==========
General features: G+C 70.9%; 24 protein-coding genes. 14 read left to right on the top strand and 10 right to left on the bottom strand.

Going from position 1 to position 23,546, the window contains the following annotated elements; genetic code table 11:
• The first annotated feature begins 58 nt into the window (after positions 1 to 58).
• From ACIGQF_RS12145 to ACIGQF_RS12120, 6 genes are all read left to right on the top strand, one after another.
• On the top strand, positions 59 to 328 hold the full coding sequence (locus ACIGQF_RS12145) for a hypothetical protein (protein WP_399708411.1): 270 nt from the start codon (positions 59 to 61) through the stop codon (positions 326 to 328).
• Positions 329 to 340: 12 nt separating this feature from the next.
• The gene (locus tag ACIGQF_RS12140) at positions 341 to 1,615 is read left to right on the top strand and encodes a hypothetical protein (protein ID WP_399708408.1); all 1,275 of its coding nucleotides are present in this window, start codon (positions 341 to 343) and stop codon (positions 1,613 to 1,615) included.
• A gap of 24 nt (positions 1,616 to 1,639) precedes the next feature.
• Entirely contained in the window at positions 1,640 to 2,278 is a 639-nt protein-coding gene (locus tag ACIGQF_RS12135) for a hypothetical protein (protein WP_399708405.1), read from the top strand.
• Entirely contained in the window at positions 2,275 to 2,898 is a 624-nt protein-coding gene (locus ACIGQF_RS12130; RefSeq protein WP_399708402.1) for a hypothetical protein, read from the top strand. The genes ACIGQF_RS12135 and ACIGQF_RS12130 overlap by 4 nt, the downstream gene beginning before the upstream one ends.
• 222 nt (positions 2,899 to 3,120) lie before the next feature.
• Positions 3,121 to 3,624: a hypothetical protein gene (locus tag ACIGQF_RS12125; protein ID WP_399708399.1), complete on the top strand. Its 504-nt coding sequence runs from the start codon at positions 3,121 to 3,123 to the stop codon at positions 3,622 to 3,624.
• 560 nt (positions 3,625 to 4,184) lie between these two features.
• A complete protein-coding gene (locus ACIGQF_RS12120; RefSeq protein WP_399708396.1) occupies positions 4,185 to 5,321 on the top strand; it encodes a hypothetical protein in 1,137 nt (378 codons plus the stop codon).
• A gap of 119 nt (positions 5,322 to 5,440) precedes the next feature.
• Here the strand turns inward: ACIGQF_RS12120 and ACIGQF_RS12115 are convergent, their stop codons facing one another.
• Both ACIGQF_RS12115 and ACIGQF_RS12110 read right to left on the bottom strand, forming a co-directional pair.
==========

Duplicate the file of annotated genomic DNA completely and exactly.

General features: G+C 70.9%; 24 protein-coding genes. 14 read left to right on the top strand and 10 right to left on the bottom strand.

Going from position 1 to position 23,546, the window contains the following annotated elements; genetic code table 11:
• The first annotated feature begins 58 nt into the window (after positions 1 to 58).
• From ACIGQF_RS12145 to ACIGQF_RS12120, 6 genes are all read left to right on the top strand, one after another.
• On the top strand, positions 59 to 328 hold the full coding sequence (locus ACIGQF_RS12145) for a hypothetical protein (protein WP_399708411.1): 270 nt from the start codon (positions 59 to 61) through the stop codon (positions 326 to 328).
• Positions 329 to 340: 12 nt separating this feature from the next.
• The gene (locus tag ACIGQF_RS12140) at positions 341 to 1,615 is read left to right on the top strand and encodes a hypothetical protein (protein ID WP_399708408.1); all 1,275 of its coding nucleotides are present in this window, start codon (positions 341 to 343) and stop codon (positions 1,613 to 1,615) included.
• A gap of 24 nt (positions 1,616 to 1,639) precedes the next feature.
• Entirely contained in the window at positions 1,640 to 2,278 is a 639-nt protein-coding gene (locus tag ACIGQF_RS12135) for a hypothetical protein (protein WP_399708405.1), read from the top strand.
• Entirely contained in the window at positions 2,275 to 2,898 is a 624-nt protein-coding gene (locus ACIGQF_RS12130; RefSeq protein WP_399708402.1) for a hypothetical protein, read from the top strand. The genes ACIGQF_RS12135 and ACIGQF_RS12130 overlap by 4 nt, the downstream gene beginning before the upstream one ends.
• 222 nt (positions 2,899 to 3,120) lie before the next feature.
• Positions 3,121 to 3,624: a hypothetical protein gene (locus tag ACIGQF_RS12125; protein ID WP_399708399.1), complete on the top strand. Its 504-nt coding sequence runs from the start codon at positions 3,121 to 3,123 to the stop codon at positions 3,622 to 3,624.
• 560 nt (positions 3,625 to 4,184) lie between these two features.
• A complete protein-coding gene (locus ACIGQF_RS12120; RefSeq protein WP_399708396.1) occupies positions 4,185 to 5,321 on the top strand; it encodes a hypothetical protein in 1,137 nt (378 codons plus the stop codon).
• A gap of 119 nt (positions 5,322 to 5,440) precedes the next feature.
• Here the strand turns inward: ACIGQF_RS12120 and ACIGQF_RS12115 are convergent, their stop codons facing one another.
• Both ACIGQF_RS12115 and ACIGQF_RS12110 read right to left on the bottom strand, forming a co-directional pair.